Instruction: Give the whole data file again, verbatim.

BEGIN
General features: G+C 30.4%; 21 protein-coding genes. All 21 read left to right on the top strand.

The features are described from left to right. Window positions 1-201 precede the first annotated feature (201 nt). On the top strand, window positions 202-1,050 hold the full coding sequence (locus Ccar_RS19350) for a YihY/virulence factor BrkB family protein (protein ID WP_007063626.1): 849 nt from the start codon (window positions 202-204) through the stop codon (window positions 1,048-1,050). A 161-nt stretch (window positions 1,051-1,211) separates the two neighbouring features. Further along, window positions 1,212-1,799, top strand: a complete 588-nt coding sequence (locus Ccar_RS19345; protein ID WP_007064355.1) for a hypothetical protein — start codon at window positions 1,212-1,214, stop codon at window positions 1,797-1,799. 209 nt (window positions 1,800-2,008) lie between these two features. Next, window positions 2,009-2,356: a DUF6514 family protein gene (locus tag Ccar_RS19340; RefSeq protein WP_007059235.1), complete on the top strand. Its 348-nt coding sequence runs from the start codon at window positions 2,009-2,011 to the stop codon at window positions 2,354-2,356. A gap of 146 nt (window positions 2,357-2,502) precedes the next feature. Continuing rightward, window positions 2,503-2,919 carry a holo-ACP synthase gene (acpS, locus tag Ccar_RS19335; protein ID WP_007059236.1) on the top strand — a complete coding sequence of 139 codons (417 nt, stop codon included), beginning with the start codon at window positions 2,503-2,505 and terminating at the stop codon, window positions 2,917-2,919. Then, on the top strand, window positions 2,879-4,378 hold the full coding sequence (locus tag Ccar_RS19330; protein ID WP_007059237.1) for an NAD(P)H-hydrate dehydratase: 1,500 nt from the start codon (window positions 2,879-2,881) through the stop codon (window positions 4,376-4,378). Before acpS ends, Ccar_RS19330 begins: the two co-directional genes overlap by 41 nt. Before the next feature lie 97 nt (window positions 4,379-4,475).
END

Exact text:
General features: G+C 30.4%; 21 protein-coding genes. All 21 read left to right on the top strand.

The features are described from left to right. Window positions 1-201 precede the first annotated feature (201 nt). On the top strand, window positions 202-1,050 hold the full coding sequence (locus Ccar_RS19350) for a YihY/virulence factor BrkB family protein (protein ID WP_007063626.1): 849 nt from the start codon (window positions 202-204) through the stop codon (window positions 1,048-1,050). A 161-nt stretch (window positions 1,051-1,211) separates the two neighbouring features. Further along, window positions 1,212-1,799, top strand: a complete 588-nt coding sequence (locus Ccar_RS19345; protein ID WP_007064355.1) for a hypothetical protein — start codon at window positions 1,212-1,214, stop codon at window positions 1,797-1,799. 209 nt (window positions 1,800-2,008) lie between these two features. Next, window positions 2,009-2,356: a DUF6514 family protein gene (locus tag Ccar_RS19340; RefSeq protein WP_007059235.1), complete on the top strand. Its 348-nt coding sequence runs from the start codon at window positions 2,009-2,011 to the stop codon at window positions 2,354-2,356. A gap of 146 nt (window positions 2,357-2,502) precedes the next feature. Continuing rightward, window positions 2,503-2,919 carry a holo-ACP synthase gene (acpS, locus tag Ccar_RS19335; protein ID WP_007059236.1) on the top strand — a complete coding sequence of 139 codons (417 nt, stop codon included), beginning with the start codon at window positions 2,503-2,505 and terminating at the stop codon, window positions 2,917-2,919. Then, on the top strand, window positions 2,879-4,378 hold the full coding sequence (locus tag Ccar_RS19330; protein ID WP_007059237.1) for an NAD(P)H-hydrate dehydratase: 1,500 nt from the start codon (window positions 2,879-2,881) through the stop codon (window positions 4,376-4,378). Before acpS ends, Ccar_RS19330 begins: the two co-directional genes overlap by 41 nt. Before the next feature lie 97 nt (window positions 4,379-4,475).